Fool's Assassin / Page 67

Page 67


“Please, Fitz. Not again! Done is done, and there is no need to stir up old pains.”

“How can I consider it ‘done’ while Nettle still moves through life alone?” The old outrage I had felt on my daughter’s behalf roared through me. I would never, never understand how she had accepted that secret edict from the throne, and still continued to serve them. I had very nearly come to sundering my ties with Buckkeep over it. Only Nettle’s request that I remain calm and allow her to “handle my own life decisions” had prevented me from doing so. Every time I thought of it—

“Oh, Fitz.” Molly sighed. She sensed my mood and her hand moved soothingly on the back of my neck. She kneaded at the tight muscles with her still-strong hands and spoke quietly. “Nettle has always been a private person. She appears to be alone, and to have resigned herself to the throne forbidding her marriage to Riddle. But appearances can be deceiving.”

I sat up straight and twisted to look up at her. “Nettle would defy the Farseer throne?”

She shook her head. “Defy? Probably not. Ignore? Yes. Just as we ignored what Lady Patience and King Shrewd decreed for us. Your daughter is very like you, Fitz. She keeps her own counsel and follows her own will. I am sure that if she still wants to be with Riddle, then she is.”

“Sweet Eda, what if she gets pregnant?” Anxiety twisted my voice tight.

Molly gave a brittle caw of laughter. “Fitz! Must you always leap from one imagined disaster to another? Listen to what I’m actually saying, which is that I don’t know what path Nettle chose for herself. But if she is alone now, it is because she chose to be alone, not because someone decreed it for her. Her life is hers to live, not yours to repair.”

“Then you do not think that she and Riddle are together?”

She sighed again. “I think nothing about that. Deliberately. But I will point out to you that Riddle left our employ to take work in Buckkeep Town, and that Nettle shows no sign of encouraging anyone to court her. In any case, she is a woman grown for many years now. It isn’t up to me to worry her worries for her, any more than it is your place to decide her decisions. My love, we have all we can deal with within these four walls. The other children have grown up and gone on with their lives. Even Hearth has a sweetheart now and an apprenticeship of his own to serve in Rivertown. Let Nettle and Riddle live their own lives, so that we can have a bit of peace. If you are so anxious to have a child to worry about, well, there is one right here. Here. Hold her for a bit.”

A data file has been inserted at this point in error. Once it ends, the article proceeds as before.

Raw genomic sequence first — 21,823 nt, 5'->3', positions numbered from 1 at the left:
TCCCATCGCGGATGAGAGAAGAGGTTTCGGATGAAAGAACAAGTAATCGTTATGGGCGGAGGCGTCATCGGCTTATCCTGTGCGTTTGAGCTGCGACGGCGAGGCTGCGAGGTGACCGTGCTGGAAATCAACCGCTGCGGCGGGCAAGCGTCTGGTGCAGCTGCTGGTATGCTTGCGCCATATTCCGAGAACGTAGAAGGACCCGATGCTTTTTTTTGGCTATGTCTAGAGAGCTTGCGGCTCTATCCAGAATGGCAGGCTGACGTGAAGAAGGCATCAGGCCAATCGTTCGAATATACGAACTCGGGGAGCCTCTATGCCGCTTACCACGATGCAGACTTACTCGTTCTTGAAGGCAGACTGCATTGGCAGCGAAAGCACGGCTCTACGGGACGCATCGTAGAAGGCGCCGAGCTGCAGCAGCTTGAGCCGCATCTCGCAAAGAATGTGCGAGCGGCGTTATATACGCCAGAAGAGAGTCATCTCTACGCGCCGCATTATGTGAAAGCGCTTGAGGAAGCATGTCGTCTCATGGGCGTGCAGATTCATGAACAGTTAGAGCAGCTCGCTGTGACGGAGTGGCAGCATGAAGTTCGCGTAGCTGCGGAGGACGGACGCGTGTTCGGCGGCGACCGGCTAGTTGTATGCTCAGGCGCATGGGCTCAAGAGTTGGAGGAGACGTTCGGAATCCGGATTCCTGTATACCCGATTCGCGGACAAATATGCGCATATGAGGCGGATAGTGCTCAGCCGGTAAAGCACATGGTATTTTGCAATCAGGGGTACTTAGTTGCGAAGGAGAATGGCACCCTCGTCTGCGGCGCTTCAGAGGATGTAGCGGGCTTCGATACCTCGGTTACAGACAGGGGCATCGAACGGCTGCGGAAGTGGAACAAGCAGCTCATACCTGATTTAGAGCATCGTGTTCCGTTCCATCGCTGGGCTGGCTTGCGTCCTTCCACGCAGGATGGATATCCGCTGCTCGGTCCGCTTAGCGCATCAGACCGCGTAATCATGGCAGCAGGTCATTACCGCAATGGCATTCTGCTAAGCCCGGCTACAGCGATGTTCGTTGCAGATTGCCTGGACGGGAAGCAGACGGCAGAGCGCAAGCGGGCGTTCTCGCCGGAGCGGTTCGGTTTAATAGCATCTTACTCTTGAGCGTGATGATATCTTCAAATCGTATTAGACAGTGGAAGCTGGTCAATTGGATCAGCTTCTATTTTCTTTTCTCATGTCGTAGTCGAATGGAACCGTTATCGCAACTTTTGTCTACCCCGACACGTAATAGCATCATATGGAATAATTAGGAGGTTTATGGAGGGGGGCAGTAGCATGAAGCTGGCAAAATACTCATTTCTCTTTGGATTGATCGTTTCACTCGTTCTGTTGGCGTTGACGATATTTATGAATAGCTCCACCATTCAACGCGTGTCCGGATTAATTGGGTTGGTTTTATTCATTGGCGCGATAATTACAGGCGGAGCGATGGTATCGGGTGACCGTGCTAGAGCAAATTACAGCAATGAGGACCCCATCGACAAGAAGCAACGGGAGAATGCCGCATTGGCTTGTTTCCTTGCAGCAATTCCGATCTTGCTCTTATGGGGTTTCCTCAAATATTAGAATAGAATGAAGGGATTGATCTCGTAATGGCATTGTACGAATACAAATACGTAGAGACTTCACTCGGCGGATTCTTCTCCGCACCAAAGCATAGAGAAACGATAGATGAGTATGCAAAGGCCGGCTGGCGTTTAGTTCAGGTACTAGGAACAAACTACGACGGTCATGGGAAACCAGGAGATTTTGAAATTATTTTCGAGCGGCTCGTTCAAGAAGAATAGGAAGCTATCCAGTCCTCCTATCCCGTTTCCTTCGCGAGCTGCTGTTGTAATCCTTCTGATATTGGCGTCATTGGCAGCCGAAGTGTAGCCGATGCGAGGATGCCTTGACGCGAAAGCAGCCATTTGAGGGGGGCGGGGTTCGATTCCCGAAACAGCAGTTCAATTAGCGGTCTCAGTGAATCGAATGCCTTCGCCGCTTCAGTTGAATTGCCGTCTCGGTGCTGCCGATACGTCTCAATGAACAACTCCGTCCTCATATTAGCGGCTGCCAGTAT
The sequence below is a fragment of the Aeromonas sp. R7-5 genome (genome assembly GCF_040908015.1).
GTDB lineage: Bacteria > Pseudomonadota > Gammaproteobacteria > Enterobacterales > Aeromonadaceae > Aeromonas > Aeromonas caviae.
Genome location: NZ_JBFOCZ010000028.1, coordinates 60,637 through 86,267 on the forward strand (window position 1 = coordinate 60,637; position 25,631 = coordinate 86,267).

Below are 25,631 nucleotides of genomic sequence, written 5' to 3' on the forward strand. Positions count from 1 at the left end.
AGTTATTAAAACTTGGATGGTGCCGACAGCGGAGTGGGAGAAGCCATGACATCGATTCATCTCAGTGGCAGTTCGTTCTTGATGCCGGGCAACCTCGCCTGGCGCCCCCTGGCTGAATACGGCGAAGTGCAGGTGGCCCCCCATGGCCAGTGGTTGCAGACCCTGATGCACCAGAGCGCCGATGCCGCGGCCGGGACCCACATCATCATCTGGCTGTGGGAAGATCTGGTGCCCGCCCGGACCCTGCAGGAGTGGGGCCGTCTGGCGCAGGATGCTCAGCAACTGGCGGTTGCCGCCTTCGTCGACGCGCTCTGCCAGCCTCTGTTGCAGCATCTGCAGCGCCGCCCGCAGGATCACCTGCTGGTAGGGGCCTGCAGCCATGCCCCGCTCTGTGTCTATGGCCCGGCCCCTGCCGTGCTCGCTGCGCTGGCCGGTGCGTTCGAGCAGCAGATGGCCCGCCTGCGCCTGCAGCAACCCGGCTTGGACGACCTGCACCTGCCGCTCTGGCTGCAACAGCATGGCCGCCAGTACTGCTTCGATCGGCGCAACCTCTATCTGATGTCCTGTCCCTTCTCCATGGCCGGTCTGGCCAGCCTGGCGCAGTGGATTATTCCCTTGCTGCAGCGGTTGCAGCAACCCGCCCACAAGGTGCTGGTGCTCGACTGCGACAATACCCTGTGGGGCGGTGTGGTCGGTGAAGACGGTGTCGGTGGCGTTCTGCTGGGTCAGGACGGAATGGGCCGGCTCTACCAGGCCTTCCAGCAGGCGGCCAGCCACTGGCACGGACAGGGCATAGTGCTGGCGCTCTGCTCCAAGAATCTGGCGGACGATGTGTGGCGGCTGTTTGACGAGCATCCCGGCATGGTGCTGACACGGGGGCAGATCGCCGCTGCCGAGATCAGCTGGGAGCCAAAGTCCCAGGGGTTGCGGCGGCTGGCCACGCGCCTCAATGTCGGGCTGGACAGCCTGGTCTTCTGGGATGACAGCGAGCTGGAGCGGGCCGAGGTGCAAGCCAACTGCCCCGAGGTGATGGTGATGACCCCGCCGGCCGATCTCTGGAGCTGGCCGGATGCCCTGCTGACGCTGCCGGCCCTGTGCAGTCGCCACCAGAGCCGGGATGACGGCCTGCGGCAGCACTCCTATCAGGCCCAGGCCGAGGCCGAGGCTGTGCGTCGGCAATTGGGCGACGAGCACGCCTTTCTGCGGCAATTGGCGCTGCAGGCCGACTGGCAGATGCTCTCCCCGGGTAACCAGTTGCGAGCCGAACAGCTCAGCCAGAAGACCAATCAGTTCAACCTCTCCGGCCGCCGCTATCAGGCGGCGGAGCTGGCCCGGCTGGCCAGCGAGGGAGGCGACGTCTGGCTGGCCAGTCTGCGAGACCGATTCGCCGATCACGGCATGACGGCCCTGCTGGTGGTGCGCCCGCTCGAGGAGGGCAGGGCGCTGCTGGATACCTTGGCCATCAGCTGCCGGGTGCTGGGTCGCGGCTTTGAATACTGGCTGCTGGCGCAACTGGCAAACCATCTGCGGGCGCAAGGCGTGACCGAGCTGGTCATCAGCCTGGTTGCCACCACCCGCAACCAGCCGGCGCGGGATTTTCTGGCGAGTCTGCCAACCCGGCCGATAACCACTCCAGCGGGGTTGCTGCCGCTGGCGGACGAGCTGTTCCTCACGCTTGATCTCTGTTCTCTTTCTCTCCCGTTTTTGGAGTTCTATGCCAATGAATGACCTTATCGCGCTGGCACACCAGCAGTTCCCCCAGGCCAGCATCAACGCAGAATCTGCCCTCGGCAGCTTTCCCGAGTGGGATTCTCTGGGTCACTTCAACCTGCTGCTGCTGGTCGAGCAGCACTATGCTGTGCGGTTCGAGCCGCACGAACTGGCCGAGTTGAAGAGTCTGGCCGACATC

She leaned down and set the babe into my hands. As always, I received her with reluctance. It had nothing to do with how I felt about her and a great deal to do with my terror that I would somehow hold her wrong and damage her. Puppies and foals did not fill me with that fear, but she did. She was so tiny and so naked, so weak compared with any other infant creature I’d ever tended. A foal could stand within the day of its birth. Pups could whine and shuffle their way to their mother’s teats. My infant could not even hold her head up. Yet as I settled her into my lap, the spark of life in her burned incredibly bright to my Wit. And to my Skill? I touched her little hand, skin-to-skin, and felt something there.

Molly rose, groaning a little as she straightened her back. “I’ve been sitting still too long. I’m going to go get more hot tea. I’ll take the pot and just be a moment.”

“Shall I ring for a servant?”

“Oh, no. I could do with a stroll to the kitchen and back. I’ll be but a moment.” She was at the door as she spoke.

“Very well,” I responded distractedly. I gazed into my child’s face, but she stared past my shoulder. I heard Molly’s slippers scuff softly away. I was alone with my daughter. No reason to be nervous. How many young things had I cared for in my days in the Buckkeep stables? A baby could not be so different. I’d won over spooky foals and wary pups.

“Hey. Baby. Look at me. Look at Da.” I moved my face into her view. She shifted her eyes, and her hand flailed away from my touch. I tried again.

“So, baby, you’re going to live and stay with us awhile, are you?” I spoke not in the higher-pitched tone that so many would use when speaking to an infant, but in a low deliberate cadence. As one spoke to a puppy or a horse. Soothing. I clicked my tongue at her. “Hey. Over here. Look at me.”

She didn’t. I hadn’t really expected her to.

Patience. Just keep talking. “You are such a tiny thing. I hope you start growing soon. What are we going to call you? It’s time we gave you a name. A good name, one that is strong. Let’s think of a strong name for you. But a pretty one. Lacey? Do you like that name? Lacey?”

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